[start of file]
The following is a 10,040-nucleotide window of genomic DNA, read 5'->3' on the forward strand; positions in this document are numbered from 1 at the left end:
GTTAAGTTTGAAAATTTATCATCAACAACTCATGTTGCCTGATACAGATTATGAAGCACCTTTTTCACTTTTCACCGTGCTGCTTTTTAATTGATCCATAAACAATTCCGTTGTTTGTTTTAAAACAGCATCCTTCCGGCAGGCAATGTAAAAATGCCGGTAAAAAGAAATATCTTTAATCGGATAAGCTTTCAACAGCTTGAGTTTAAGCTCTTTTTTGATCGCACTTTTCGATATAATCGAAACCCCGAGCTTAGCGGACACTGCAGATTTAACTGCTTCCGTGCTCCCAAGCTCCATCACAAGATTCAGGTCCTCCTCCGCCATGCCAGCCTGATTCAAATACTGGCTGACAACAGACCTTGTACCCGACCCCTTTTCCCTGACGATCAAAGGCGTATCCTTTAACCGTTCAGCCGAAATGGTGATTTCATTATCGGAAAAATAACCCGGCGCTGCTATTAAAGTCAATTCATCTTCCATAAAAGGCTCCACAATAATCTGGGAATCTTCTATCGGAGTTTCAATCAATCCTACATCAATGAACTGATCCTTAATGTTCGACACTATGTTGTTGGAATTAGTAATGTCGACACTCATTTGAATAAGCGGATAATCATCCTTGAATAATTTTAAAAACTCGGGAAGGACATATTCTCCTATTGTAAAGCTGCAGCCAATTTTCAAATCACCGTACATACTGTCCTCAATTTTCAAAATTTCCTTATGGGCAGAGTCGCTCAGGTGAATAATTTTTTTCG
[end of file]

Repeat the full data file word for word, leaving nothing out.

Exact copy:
The following is a 10,040-nucleotide window of genomic DNA, read 5'->3' on the forward strand; positions in this document are numbered from 1 at the left end:
GTTAAGTTTGAAAATTTATCATCAACAACTCATGTTGCCTGATACAGATTATGAAGCACCTTTTTCACTTTTCACCGTGCTGCTTTTTAATTGATCCATAAACAATTCCGTTGTTTGTTTTAAAACAGCATCCTTCCGGCAGGCAATGTAAAAATGCCGGTAAAAAGAAATATCTTTAATCGGATAAGCTTTCAACAGCTTGAGTTTAAGCTCTTTTTTGATCGCACTTTTCGATATAATCGAAACCCCGAGCTTAGCGGACACTGCAGATTTAACTGCTTCCGTGCTCCCAAGCTCCATCACAAGATTCAGGTCCTCCTCCGCCATGCCAGCCTGATTCAAATACTGGCTGACAACAGACCTTGTACCCGACCCCTTTTCCCTGACGATCAAAGGCGTATCCTTTAACCGTTCAGCCGAAATGGTGATTTCATTATCGGAAAAATAACCCGGCGCTGCTATTAAAGTCAATTCATCTTCCATAAAAGGCTCCACAATAATCTGGGAATCTTCTATCGGAGTTTCAATCAATCCTACATCAATGAACTGATCCTTAATGTTCGACACTATGTTGTTGGAATTAGTAATGTCGACACTCATTTGAATAAGCGGATAATCATCCTTGAATAATTTTAAAAACTCGGGAAGGACATATTCTCCTATTGTAAAGCTGCAGCCAATTTTCAAATCACCGTACATACTGTCCTCAATTTTCAAAATTTCCTTATGGGCAGAGTCGCTCAGGTGAATAATTTTTTTCG